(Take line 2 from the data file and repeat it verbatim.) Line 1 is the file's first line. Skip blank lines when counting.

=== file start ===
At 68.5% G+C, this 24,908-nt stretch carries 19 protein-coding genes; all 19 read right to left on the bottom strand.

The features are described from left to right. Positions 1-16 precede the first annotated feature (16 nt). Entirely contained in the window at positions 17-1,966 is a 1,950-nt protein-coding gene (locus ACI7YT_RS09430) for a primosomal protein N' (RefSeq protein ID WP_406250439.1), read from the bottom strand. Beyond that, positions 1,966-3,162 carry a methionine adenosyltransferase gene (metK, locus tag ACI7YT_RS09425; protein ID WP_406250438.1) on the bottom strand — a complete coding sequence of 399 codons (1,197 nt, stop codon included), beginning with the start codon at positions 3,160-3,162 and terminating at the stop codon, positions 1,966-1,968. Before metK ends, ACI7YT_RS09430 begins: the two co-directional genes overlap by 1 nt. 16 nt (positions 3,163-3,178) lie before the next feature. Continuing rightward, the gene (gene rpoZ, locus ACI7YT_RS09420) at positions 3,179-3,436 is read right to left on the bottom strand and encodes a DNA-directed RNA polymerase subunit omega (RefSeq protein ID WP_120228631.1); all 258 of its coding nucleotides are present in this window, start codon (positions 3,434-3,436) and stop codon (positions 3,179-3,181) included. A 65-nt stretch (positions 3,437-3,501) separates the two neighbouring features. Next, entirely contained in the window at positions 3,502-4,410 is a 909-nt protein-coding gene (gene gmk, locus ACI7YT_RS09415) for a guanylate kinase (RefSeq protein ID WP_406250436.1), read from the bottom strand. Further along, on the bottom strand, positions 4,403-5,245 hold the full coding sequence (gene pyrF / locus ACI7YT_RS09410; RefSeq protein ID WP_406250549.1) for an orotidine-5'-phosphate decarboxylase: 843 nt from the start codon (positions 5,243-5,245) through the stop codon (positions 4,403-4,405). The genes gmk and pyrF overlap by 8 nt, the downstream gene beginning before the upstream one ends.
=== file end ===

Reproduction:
The features are described from left to right. Positions 1-16 precede the first annotated feature (16 nt). Entirely contained in the window at positions 17-1,966 is a 1,950-nt protein-coding gene (locus ACI7YT_RS09430) for a primosomal protein N' (RefSeq protein ID WP_406250439.1), read from the bottom strand. Beyond that, positions 1,966-3,162 carry a methionine adenosyltransferase gene (metK, locus tag ACI7YT_RS09425; protein ID WP_406250438.1) on the bottom strand — a complete coding sequence of 399 codons (1,197 nt, stop codon included), beginning with the start codon at positions 3,160-3,162 and terminating at the stop codon, positions 1,966-1,968. Before metK ends, ACI7YT_RS09430 begins: the two co-directional genes overlap by 1 nt. 16 nt (positions 3,163-3,178) lie before the next feature. Continuing rightward, the gene (gene rpoZ, locus ACI7YT_RS09420) at positions 3,179-3,436 is read right to left on the bottom strand and encodes a DNA-directed RNA polymerase subunit omega (RefSeq protein ID WP_120228631.1); all 258 of its coding nucleotides are present in this window, start codon (positions 3,434-3,436) and stop codon (positions 3,179-3,181) included. A 65-nt stretch (positions 3,437-3,501) separates the two neighbouring features. Next, entirely contained in the window at positions 3,502-4,410 is a 909-nt protein-coding gene (gene gmk, locus ACI7YT_RS09415) for a guanylate kinase (RefSeq protein ID WP_406250436.1), read from the bottom strand. Further along, on the bottom strand, positions 4,403-5,245 hold the full coding sequence (gene pyrF / locus ACI7YT_RS09410; RefSeq protein ID WP_406250549.1) for an orotidine-5'-phosphate decarboxylase: 843 nt from the start codon (positions 5,243-5,245) through the stop codon (positions 4,403-4,405). The genes gmk and pyrF overlap by 8 nt, the downstream gene beginning before the upstream one ends.